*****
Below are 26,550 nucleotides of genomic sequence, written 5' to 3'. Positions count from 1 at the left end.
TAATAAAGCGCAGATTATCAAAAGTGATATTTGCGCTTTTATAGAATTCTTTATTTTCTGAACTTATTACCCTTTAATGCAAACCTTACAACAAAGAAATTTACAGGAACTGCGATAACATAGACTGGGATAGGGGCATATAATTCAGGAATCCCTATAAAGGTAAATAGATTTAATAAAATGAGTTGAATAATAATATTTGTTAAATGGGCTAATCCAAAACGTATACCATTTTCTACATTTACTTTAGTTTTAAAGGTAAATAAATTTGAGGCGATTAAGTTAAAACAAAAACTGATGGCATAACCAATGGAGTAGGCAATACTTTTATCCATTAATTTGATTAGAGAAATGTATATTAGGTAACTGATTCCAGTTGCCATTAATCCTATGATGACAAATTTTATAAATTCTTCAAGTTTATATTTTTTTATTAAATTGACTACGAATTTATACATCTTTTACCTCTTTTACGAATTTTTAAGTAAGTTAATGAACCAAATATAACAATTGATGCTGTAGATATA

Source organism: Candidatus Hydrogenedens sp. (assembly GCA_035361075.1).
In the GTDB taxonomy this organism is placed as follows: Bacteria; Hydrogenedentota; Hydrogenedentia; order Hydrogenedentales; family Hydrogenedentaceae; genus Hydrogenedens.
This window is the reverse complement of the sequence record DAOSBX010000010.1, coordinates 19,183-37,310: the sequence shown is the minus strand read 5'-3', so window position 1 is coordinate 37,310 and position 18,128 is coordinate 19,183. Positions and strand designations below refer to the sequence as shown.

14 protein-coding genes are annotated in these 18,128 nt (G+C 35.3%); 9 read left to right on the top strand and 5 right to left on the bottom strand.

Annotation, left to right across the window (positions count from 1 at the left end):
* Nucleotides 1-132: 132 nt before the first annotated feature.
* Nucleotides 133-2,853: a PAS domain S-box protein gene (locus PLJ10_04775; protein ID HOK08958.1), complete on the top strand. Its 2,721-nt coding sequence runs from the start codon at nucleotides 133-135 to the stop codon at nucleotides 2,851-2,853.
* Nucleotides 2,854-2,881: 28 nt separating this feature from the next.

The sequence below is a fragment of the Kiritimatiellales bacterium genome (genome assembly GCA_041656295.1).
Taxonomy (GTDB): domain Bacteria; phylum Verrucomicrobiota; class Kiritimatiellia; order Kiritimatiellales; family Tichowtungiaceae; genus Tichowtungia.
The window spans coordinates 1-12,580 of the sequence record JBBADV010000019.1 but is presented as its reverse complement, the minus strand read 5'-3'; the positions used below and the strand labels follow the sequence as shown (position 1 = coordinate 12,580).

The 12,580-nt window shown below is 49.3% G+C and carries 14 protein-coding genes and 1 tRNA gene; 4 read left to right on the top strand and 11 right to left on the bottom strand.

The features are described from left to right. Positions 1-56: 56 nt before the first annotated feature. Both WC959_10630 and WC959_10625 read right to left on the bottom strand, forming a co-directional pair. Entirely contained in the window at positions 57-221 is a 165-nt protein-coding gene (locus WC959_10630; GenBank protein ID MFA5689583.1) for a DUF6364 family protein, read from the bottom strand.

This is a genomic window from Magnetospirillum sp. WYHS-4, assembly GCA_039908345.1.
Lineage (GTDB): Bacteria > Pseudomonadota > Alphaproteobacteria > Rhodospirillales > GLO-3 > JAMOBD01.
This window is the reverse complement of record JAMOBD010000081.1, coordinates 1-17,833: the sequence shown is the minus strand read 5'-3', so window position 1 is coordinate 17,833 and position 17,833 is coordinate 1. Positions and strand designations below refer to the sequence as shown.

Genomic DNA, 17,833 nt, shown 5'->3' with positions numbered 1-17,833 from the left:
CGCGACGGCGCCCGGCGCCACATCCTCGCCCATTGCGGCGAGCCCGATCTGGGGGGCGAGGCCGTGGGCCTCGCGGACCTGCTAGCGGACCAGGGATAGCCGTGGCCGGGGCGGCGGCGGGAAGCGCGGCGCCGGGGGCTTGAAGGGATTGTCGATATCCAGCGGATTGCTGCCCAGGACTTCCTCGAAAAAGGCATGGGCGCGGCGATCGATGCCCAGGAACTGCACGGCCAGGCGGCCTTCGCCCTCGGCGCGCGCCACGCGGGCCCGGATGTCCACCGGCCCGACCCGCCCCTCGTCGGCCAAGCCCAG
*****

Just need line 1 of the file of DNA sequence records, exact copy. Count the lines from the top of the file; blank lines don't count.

Below are 26,550 nucleotides of genomic sequence, written 5' to 3'. Positions count from 1 at the left end.